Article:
Although, stripping solutions containing hydrogen peroxide are known there is no known aqueous based stripping solution using hydrogen peroxide which will permit the removal of a coating of a titanium compound from a solid base metal composed of a superalloy, stainless steel or alloy steel without causing detrimental attack to the underlying base metal. A chemical stripping solution comprising hydrogen peroxide is described in U.S. Pat. Nos. 4,554,049, 4,410,396 and 4,545,918 respectively. The stripping solutions disclosed in these patents are either unable to strip compounds of titanium from base metals composed of superalloys stainless steels and alloy steels or will actively attack both the titanium compound coating and the base metal.

SUMMARY OF THE INVENTION

The process of the present invention for stripping a coating of a titanium compound from an underlying base metal without suffering chemical attack to the base metal comprises the steps of:

immersing the base metal and coating into an aqueous solution containing a source of hydrogen peroxide, an alkali source of hydroxyl ions, and an acid, maintaining the solution temperature between 25 C. and 85 C. and adjusting the molar ratio of the components to cause the pH of the aqueous solution to be above a pH of 8.

The stripping composition of the present invention comprises an aqueous solution including an alkali source of hydroxyl ions, a source of hydrogen peroxide and an acid with the constituents of the solution in a concentration such that the pH of the solution is above 8.

BRIEF DESCRIPTION OF THE DRAWINGS

FIG. 1 is a plot of stripping efficiency versus the content of the preferred acid in mole per liter for removing a TiN coating from an Inconel 718 base metal;

FIG. 2 is a plot similar to that of FIG. 1 showing stripping efficiency as a function of the content of NH4 OH in mole per liter in the stripping solution of the present invention;

FIG. 3 is another plot similar to that of FIG. I of stripping efficiency as a function of the content of hydrogen peroxide in mole per liter in the stripping solution of the present invention;

FIG. 4 is a plot of the solution stripping rate for stripping TiN from an Inconel 718 coupon as a function of the solution operating temperature; and

FIG. 5 is a plot of the solution active life of a preferred solution composition for removing TiN from Inconel 718 base metal substrates and the stripping efficiency as a function of temperature.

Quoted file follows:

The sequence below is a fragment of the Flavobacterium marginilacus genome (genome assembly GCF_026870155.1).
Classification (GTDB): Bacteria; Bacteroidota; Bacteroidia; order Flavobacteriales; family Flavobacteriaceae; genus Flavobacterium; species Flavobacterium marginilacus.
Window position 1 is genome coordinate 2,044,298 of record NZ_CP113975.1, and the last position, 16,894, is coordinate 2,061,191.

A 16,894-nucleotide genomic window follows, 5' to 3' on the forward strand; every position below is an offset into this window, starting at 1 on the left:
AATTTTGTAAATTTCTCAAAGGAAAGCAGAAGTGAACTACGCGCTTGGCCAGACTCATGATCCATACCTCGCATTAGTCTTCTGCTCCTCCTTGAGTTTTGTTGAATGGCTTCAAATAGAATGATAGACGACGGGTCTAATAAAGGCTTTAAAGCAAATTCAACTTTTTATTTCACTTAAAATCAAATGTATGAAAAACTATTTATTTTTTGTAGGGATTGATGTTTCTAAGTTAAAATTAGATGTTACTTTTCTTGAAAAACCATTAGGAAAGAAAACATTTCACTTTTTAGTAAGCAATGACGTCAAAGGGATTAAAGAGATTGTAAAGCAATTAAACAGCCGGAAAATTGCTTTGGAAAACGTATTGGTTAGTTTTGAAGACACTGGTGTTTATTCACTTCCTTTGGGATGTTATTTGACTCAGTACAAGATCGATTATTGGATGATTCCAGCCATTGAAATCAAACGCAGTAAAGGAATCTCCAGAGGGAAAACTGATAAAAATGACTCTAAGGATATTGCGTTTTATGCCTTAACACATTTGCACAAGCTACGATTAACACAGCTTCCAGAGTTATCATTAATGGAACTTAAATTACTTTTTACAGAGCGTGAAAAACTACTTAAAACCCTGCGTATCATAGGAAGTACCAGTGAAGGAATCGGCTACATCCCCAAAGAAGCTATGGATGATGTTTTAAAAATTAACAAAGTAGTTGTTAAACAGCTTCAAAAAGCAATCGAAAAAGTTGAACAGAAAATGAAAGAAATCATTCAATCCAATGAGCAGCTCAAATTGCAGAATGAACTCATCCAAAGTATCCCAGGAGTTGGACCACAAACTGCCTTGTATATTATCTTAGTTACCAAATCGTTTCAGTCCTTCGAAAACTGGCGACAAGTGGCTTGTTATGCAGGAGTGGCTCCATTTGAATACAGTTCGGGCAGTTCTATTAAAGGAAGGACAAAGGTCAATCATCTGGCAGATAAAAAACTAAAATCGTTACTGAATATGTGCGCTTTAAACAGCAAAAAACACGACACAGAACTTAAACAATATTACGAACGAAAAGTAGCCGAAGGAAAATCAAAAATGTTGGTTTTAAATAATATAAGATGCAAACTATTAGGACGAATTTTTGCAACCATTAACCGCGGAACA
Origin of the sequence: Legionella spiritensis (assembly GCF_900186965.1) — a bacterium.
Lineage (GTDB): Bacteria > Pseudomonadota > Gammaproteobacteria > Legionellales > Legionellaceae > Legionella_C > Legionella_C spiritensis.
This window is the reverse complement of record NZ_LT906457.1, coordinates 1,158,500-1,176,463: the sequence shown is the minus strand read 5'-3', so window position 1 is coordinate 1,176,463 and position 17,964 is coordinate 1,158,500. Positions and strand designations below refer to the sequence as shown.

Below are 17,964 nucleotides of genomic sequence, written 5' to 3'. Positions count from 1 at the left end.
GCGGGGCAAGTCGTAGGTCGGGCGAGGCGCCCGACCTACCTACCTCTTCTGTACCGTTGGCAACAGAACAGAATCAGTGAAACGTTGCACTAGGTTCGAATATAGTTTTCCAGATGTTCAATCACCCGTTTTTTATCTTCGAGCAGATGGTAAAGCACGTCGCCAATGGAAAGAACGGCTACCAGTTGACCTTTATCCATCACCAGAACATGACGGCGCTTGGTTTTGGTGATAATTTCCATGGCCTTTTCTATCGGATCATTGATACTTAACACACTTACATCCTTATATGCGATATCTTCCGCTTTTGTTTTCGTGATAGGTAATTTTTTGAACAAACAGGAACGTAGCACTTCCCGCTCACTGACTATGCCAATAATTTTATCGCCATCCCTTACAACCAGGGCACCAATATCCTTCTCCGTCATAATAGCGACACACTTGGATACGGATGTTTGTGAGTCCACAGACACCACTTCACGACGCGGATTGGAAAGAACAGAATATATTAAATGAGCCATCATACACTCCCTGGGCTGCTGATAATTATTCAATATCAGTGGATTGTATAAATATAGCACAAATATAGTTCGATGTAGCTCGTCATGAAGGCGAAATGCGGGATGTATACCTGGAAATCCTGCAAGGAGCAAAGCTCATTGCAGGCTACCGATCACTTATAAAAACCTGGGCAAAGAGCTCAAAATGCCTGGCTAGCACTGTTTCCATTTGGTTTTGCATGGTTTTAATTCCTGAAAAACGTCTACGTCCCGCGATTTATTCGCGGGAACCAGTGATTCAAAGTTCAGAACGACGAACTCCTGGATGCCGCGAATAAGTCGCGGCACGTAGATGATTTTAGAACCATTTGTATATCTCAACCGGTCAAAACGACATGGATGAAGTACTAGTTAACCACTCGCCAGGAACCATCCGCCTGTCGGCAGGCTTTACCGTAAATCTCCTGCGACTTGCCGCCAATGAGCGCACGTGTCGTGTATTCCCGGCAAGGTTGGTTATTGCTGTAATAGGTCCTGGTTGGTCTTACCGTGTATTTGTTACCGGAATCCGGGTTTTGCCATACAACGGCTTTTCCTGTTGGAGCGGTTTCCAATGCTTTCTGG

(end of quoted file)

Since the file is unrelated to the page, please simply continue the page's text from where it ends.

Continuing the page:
DETAILED DESCRIPTION OF THE INVENTION

Essentially any coating composition of a titanium compound can be removed from any base metal substrate by the process of the present invention without detrimentally attacking the base metal. The invention is particularly suited to the removal of TiN or TiB2 from a base metal composed of stainless steels, superalloys or alloy steels.

The stripping solution of the present invention comprises the following three components: a source of hydrogen peroxide, an alkaline source of hydroxyl ions and a suitable acid in various proportions to cause the pH of the solution to be above 8 without corroding the substrate. The stripping solution is prepared by first combining the source of hydrogen peroxide with water. The source of hydrogen peroxide should be present in a minimum concentration of 0.29 mole per liter and in a preferred concentration range of between 0.29 to about 4.71 mole per liter (mole/L). Any source of hydrogen peroxide such as a perborate, as is well known to those skilled in the art, may be used. Other compounds which readily dissociate into hydrogen peroxide upon contact with water are-also suitable. The alkali source of hydroxyl ions (OH) is then added to the solution. The hydroxyl ion is preferably added in combination with ammonium ions through the addition of ammonium hydroxide (NH4 OH). The source of hydroxyl ions should be present in the stripping solution in a concentration of at least 0.29 mole/L and preferably between 0.29 mole/L and 3.23 mole/L. An acid must also be present in the solution at a concentration of 0.026 mole/L and preferably between 0.026 mole/L and 0.76 mole/L. Any acid which will not corrode the base metal may be used, preferably an organic carboxyl or carboxyl-hydroxyl group acid such as lactic acid, oxalic acid, tartaric acid, formic acid, propionic acid or citric acid. Alternatively, a diluted inorganic acid such as, for example, acetic acid, nitric acid, hydrochloric acid and sulfuric acid may also be used provided it will not chemically attack the base metal and is low enough in concentration to maintain the solution pH above 8.

The pH of the stripping solution is critical to the present invention and must be above pH 8 to be effective. The preferred pH range is between pH 9-14 with a pH range of 10-12 being optimum. The pH of the solution may be controlled by adjusting the concentration of alkali, peroxide and organic acid relative to one another provided each is held to a concentration within the preferred range. Additionally, other alkali ions such as sodium or potassium ions may be added to the stripping solution by the addition of NAOH and/or KOH to establish the desired mole concentration and/or to adjust the pH of the solution.